Consumption of food is increasing at 23% and the amount of crop produced per acre is only increasing at 9%. Do you see the problem? Lots of people eating, but not nearly as many people growing.

Just a little food for thought this Friday. 

Wednesday, November 19, 2014

Wordless Wednesday: Facebook Official

Last week I made it "Facebook Official" so, now I am announcing on all my social media pages!

More of our story on IVF to continue, but until then....

Friday, November 7, 2014

Food For Thought: Shopping The Outside Of The Grocery Store

After spending nearly a week in Washington D.C. with some of my favorite farmer friends I have walked away with insight to so many topics from kids to raising cattle to spraying pesticides to GMO's. And you can't help but want to expand your mind to simply understand. 

Am I a biased person for being raised in a certain environment? Do I only see things from an upper middle class point of view? Can I really relate to poverty, or being hungry?
Can you?

I can't ever remember a time where I have gone hungry. But globally within our population there are people every day wondering how they are going to get just a little milk for their next baby's meal. 
Have you ever heard the line "shop around the outside of the grocery store". This essentially means that everything you are feeding your family is fresh. From fresh fruits to fresh breads to fresh dairy and meats. But, what about the families that can't?

I often times hear from consumers about how they think that all the food in the middle, or all the preserved food, is not good for you. But, here is something to think about...what about the people who can only afford the cheaper canned goods instead of the fresh fruits along the outside?
Every year as the hot topic of food gets bigger and bigger I can't help but think of how the poverty level seems to be getting bigger and bigger too. 

We are farming more on less land and we are doing our part to make food as affordable as possible, but it's still not a good feeling when you hear a story from a school board member about how some children's families simply sends them to the local gas station for a $1 slice of pizza, because they can't afford the drive to the grocery store or the product within that store.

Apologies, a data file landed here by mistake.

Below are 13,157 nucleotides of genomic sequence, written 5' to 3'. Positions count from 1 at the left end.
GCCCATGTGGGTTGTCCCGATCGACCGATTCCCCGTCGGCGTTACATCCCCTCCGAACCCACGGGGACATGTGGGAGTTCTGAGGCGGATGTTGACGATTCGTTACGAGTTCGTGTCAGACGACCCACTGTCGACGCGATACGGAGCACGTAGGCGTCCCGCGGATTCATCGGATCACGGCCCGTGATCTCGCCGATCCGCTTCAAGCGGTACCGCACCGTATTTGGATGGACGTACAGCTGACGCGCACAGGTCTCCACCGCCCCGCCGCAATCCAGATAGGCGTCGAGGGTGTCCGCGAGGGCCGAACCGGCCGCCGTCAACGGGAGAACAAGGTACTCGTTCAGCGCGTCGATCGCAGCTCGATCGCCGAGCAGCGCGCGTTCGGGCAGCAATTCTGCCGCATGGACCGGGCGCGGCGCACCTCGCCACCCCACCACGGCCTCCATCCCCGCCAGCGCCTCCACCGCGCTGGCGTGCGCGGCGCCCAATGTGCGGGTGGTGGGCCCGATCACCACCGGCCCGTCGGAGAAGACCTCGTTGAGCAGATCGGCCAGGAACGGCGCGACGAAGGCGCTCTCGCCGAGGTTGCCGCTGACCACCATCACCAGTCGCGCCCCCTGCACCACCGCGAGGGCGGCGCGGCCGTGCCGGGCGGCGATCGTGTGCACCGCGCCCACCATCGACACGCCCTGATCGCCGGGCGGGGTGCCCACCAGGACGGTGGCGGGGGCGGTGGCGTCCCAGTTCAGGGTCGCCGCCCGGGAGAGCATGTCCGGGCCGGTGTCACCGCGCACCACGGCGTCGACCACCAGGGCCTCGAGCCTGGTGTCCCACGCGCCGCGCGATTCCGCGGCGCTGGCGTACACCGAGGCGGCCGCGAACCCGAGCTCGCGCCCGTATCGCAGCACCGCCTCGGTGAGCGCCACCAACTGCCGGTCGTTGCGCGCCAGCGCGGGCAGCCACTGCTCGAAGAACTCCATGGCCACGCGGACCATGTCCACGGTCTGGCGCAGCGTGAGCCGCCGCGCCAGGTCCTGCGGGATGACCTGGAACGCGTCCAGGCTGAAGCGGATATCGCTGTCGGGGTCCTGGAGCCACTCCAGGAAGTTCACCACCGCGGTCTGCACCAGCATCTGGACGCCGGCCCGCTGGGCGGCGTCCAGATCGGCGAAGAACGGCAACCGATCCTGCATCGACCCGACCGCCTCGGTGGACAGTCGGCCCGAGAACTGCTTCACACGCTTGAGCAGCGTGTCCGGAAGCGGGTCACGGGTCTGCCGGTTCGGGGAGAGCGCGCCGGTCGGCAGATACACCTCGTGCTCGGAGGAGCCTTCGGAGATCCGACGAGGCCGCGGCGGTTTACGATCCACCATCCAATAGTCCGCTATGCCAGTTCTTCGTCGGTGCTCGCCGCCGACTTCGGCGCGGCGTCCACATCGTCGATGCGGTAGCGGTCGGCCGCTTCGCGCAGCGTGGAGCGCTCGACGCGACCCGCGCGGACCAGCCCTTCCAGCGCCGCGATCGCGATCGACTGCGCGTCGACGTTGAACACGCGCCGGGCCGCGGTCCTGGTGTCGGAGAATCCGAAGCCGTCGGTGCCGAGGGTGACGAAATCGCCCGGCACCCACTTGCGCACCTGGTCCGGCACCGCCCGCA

The point I am trying to make here is to simply think about how lucky you are if you are that mom that can afford to shop the "outside of the grocery store", but when you are knocking on all the "middle food" try to think of that mom that can only afford to feed her child canned vegetables. 
It's just something to think about this Friday, a little food for thought. And especially as we enter the holidays a nice reminder to say a little prayer for how lucky we are!

Friday, October 31, 2014

Food For Thought: Positive Attitudes

Just a little Food For Thought this Friday!

One thing I can’t speak often enough about is change. And how it’s inevitable. I know I have talked before about how important it is to be flexible, because you never know what mother nature or the bank is going to throw at you on any given year. 

But one thing I don’t talk about enough is having a positive attitude about change on the farm. 

A few months back I spent the morning touring a farm near the Chesapeake Bay area and one of the speakers was talking about his conversation with an older gentleman and how he had the secret to growing good corn. His response, a positive attitude.

It really got me thinking. Sometimes change can be hard, it can be scary, and it can seem overwhelming, or unfair. But, it’s inevitable. Technology is only getting better, the number of farms smaller, and the dynamics on the farm changing. Whether it’s buying a new piece of equipment that has a brand new shiny GPS system in it. Or stepping back so the next generation can learn. Change can be hard. But having a positive attitude is sometimes even harder. 

I know I sometimes I struggle with this. I get a little bitter sometimes when my daughter has been an absolute terror and my husband is still cutting hay at 9 PM. I sometimes get a little bitter when everything we spend our money on is something farm related. It’s hard not to. Life revolves around our farm. Our farm is our life.